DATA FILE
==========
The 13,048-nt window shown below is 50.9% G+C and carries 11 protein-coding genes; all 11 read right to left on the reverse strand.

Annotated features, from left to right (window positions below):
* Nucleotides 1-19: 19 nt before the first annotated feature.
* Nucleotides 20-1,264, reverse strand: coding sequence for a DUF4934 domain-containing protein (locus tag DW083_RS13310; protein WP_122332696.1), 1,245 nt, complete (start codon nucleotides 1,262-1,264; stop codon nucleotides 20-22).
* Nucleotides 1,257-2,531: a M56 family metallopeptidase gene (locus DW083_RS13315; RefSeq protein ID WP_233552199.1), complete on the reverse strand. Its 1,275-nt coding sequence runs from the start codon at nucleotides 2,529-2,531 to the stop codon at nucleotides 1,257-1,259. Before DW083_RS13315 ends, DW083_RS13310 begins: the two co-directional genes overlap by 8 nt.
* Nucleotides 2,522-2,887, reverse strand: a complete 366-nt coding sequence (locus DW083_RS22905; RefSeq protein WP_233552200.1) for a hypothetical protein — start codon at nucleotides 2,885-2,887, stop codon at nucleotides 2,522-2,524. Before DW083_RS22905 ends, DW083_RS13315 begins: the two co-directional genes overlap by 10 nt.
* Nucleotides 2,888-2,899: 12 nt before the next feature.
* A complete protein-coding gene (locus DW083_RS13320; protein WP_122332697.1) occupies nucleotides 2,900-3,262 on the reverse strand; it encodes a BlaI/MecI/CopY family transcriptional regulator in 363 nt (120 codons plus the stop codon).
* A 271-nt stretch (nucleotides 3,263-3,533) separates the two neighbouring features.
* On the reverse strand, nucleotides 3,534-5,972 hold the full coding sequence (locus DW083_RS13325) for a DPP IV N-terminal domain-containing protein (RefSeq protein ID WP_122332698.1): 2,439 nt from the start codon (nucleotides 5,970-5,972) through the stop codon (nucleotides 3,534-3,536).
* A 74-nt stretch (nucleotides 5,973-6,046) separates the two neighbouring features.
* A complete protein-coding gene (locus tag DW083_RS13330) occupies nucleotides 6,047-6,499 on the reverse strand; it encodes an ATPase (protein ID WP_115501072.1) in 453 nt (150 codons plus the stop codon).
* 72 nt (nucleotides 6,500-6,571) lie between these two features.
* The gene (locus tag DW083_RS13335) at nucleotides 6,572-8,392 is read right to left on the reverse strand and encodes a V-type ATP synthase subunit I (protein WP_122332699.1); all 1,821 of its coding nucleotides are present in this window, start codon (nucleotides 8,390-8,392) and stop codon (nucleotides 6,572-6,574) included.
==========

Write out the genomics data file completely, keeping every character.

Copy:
The 13,048-nt window shown below is 50.9% G+C and carries 11 protein-coding genes; all 11 read right to left on the reverse strand.

Annotated features, from left to right (window positions below):
* Nucleotides 1-19: 19 nt before the first annotated feature.
* Nucleotides 20-1,264, reverse strand: coding sequence for a DUF4934 domain-containing protein (locus tag DW083_RS13310; protein WP_122332696.1), 1,245 nt, complete (start codon nucleotides 1,262-1,264; stop codon nucleotides 20-22).
* Nucleotides 1,257-2,531: a M56 family metallopeptidase gene (locus DW083_RS13315; RefSeq protein ID WP_233552199.1), complete on the reverse strand. Its 1,275-nt coding sequence runs from the start codon at nucleotides 2,529-2,531 to the stop codon at nucleotides 1,257-1,259. Before DW083_RS13315 ends, DW083_RS13310 begins: the two co-directional genes overlap by 8 nt.
* Nucleotides 2,522-2,887, reverse strand: a complete 366-nt coding sequence (locus DW083_RS22905; RefSeq protein WP_233552200.1) for a hypothetical protein — start codon at nucleotides 2,885-2,887, stop codon at nucleotides 2,522-2,524. Before DW083_RS22905 ends, DW083_RS13315 begins: the two co-directional genes overlap by 10 nt.
* Nucleotides 2,888-2,899: 12 nt before the next feature.
* A complete protein-coding gene (locus DW083_RS13320; protein WP_122332697.1) occupies nucleotides 2,900-3,262 on the reverse strand; it encodes a BlaI/MecI/CopY family transcriptional regulator in 363 nt (120 codons plus the stop codon).
* A 271-nt stretch (nucleotides 3,263-3,533) separates the two neighbouring features.
* On the reverse strand, nucleotides 3,534-5,972 hold the full coding sequence (locus DW083_RS13325) for a DPP IV N-terminal domain-containing protein (RefSeq protein ID WP_122332698.1): 2,439 nt from the start codon (nucleotides 5,970-5,972) through the stop codon (nucleotides 3,534-3,536).
* A 74-nt stretch (nucleotides 5,973-6,046) separates the two neighbouring features.
* A complete protein-coding gene (locus tag DW083_RS13330) occupies nucleotides 6,047-6,499 on the reverse strand; it encodes an ATPase (protein ID WP_115501072.1) in 453 nt (150 codons plus the stop codon).
* 72 nt (nucleotides 6,500-6,571) lie between these two features.
* The gene (locus tag DW083_RS13335) at nucleotides 6,572-8,392 is read right to left on the reverse strand and encodes a V-type ATP synthase subunit I (protein WP_122332699.1); all 1,821 of its coding nucleotides are present in this window, start codon (nucleotides 8,390-8,392) and stop codon (nucleotides 6,572-6,574) included.